Pattern of drug therapy problems and interventions in ambulatory patients receiving antiretroviral therapy in Nigeria.

Main Article Content

Bazim V. Ojeh
Nasir Naima
Isaac O. Abah
Kakjing D. Falang
Ogwuche Lucy
Ibrahim London
Christiana Dady
Patricia Agaba
Oche Agbaji


Pharmaceutical Services, Pharmacists, Medication Errors, Anti-HIV Agents, Nigeria


Objectives: We describe the frequency and types of drug therapy problems (DTPs), and interventions carried out to resolve them, among a cohort of HIV- infected patients on ART in Jos, Nigeria.

Methods: A prospective pharmacists’ intervention study was conducted between January and August 2012 at the outpatient HIV clinic of the Jos University Teaching Hospital (JUTH). Pharmacists identified DTPs and made recommendations to resolve them. The main outcome measures were number of DTPs encountered, interventions proposed and acceptance rate of recommendations.

Results: A total of 42,416 prescriptions were dispensed to 9339 patients during the eight months study. A total of 420 interventions (Intervention rate of 1 per 100 prescriptions) were made to resolve DTPs in 401 (4.3%) patients with a mean age of 41 (SD=10) years, and made up of 73% females. DTPs encountered were drug omission (n=89, 21.2%), unnecessary drug (n=55, 13.1%) and wrong drug indication (n=55, 13.1%). Recommendations offered included; Addition of another drug to the therapy (n=87, 20.7%), rectification of incomplete prescriptions (n=85, 20.2%), change of drug or dosage (n=67, 16.0%), and discontinuation of the offending drug (n=59, 14.0%). A total of 389 (93%) out of 420 of the recommendations were accepted. In all, 50.4% (212) of the problematic prescriptions were changed and dispensed, 22.2% (89) were clarified and dispensed, while wrong identities were corrected in 11.7% (49). However, 7.5% (30) prescriptions were dispensed as prescribed, 5.2% (21) were not dispensed, and 3% (12) were unresolved.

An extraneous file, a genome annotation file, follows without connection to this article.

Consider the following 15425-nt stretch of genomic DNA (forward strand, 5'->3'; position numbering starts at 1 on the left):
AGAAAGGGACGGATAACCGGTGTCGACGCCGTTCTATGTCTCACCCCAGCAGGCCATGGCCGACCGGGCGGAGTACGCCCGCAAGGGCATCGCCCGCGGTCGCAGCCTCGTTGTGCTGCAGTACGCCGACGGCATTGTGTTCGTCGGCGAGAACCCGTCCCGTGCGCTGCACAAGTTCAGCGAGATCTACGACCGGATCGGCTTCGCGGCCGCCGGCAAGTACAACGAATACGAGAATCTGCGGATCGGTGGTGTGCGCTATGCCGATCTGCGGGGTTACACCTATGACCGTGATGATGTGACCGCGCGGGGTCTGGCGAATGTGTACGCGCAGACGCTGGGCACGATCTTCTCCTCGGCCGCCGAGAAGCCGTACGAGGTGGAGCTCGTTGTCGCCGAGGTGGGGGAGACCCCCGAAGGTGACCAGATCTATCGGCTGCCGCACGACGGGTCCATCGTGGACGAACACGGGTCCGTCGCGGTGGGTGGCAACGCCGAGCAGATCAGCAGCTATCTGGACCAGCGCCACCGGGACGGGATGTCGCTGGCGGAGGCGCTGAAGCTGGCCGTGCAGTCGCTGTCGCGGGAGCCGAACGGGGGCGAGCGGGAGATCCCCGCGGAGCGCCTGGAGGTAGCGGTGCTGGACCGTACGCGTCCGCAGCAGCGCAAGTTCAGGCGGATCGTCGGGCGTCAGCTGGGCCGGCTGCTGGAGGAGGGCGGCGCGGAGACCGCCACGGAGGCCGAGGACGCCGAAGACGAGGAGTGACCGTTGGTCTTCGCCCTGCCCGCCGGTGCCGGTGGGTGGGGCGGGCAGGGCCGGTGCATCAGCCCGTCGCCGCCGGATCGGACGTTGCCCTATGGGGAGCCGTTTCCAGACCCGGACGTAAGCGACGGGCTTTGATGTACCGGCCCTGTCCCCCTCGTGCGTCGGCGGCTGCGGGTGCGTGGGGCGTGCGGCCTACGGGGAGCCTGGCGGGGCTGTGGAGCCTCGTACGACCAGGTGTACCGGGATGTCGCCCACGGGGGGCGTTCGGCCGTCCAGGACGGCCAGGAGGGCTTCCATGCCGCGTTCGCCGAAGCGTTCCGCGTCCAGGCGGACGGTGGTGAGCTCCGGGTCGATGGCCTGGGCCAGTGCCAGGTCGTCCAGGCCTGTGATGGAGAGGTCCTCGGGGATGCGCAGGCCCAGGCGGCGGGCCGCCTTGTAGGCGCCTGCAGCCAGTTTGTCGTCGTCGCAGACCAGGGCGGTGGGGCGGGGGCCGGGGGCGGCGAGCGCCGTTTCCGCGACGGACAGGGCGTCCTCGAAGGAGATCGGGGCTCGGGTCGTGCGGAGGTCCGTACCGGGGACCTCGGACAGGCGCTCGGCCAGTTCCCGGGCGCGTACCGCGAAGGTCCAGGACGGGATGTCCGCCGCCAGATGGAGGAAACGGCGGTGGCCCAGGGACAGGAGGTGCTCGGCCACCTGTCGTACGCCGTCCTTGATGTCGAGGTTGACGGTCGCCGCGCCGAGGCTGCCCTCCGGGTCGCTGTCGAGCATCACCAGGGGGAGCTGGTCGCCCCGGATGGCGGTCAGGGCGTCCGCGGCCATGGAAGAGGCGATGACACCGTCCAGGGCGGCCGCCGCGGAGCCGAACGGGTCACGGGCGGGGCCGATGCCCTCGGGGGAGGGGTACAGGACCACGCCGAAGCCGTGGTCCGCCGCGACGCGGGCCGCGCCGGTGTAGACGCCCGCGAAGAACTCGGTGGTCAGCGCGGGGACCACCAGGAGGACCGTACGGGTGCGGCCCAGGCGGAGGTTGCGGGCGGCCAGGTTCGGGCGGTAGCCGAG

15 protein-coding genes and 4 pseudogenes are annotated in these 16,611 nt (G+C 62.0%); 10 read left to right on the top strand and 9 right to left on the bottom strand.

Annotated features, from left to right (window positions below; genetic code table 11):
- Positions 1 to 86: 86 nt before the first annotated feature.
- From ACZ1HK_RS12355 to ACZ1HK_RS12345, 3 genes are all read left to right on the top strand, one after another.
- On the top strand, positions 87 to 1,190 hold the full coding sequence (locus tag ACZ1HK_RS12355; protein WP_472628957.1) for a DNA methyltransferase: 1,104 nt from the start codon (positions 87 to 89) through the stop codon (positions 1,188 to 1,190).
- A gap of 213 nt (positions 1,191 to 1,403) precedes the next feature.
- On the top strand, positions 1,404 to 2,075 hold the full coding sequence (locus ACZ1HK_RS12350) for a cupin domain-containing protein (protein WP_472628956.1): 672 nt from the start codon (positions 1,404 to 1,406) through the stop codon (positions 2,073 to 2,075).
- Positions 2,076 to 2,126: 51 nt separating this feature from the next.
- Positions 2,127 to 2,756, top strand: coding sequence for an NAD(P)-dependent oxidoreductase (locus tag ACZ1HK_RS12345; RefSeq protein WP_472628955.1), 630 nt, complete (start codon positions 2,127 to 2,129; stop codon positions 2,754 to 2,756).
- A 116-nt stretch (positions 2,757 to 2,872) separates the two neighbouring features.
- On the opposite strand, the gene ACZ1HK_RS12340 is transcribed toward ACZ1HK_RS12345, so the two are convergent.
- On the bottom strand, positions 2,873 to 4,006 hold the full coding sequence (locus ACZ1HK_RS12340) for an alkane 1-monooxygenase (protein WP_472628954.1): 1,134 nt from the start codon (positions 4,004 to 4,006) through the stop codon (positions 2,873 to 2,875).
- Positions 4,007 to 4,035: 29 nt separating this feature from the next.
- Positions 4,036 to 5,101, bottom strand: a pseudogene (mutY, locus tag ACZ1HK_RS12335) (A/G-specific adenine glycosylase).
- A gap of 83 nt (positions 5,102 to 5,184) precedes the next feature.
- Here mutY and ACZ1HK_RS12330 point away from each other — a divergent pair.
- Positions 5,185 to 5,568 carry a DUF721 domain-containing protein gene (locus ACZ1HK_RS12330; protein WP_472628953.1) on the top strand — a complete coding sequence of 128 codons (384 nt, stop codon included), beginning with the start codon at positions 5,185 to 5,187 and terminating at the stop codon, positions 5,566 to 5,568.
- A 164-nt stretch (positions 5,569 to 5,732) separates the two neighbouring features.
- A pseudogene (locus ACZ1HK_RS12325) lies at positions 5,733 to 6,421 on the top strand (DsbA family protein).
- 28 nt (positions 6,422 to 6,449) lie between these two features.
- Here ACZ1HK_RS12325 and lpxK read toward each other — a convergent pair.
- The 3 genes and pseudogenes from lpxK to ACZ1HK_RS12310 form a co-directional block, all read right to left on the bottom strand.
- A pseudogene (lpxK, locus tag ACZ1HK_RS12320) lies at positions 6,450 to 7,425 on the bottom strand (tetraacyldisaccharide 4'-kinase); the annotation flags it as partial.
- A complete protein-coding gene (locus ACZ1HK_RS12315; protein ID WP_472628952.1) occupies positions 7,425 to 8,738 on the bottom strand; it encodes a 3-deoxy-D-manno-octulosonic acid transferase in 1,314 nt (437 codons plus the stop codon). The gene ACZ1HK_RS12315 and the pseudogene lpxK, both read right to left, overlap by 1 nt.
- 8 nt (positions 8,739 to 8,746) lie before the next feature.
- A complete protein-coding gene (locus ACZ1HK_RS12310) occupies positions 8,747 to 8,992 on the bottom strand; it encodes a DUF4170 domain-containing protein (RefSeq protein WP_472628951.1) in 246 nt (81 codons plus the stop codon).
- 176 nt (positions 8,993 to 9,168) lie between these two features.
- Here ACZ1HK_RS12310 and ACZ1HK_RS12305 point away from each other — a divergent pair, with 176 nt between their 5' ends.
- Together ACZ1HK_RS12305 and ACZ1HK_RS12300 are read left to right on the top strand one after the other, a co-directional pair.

Conclusion: Our findings suggest that pharmacists-initiated interventions can ameliorate DTPs in patients receiving ART given the high intervention acceptance rate recorded. The implication of this finding is that pharmacists with requisite training in HIV pharmacotherapy are an excellent resource in detecting and minimizing the effect of antiretroviral drug-related errors.

Abstract 2955 | PDF Downloads 1265


1. Strand LM, Morley PC, Cipolle RJ, Ramsey R, Lamsam GD. Drug-related problems: Their structure and function. DICP. 1990;24(11):1093-1097.

2. Cipolle RJ, Strand LM, Morley PC. Pharmaceutical Care Practice: The Patient-Centered Approach to Medication Management Services. New York, NY: McGraw-Hill; 2012.

3. Adams RE, Boscarino JA. A community survey of medical errors in New York. Int J Qual Health Care. 2004;16(5):353-362.

4. CDC. Injury Prevention & Control: Prescription Drug Overdose. Avalaibale from: (accessed 8 May 2015).

5. ASHP statement on the pharmacist’s role in the care of patients with HIV infection. Am J Health Syst Pharm. 2003;60(19):1998-2003.

6. Li EH, Foisy MM. Antiretroviral and medication errors in hospitalized HIV-positive patients. Ann Pharmacother. 2014;48(8):998-1010.

7. Mok S, Minson Q. Drug-related problems in hospitalized patients with HIV infection. Am J Health Syst Pharm. 2008;65(1):55-59.

8. Heelon M, Skiest D, Tereso G, Meade L, Weeks J, Pekow P, Rothberg MB. Effect of a clinical pharmacist’s interventions on duration of antiretroviral-related errors in hospitalized patients. Am J Health Syst Pharm. 2007;64(19):2064-2068.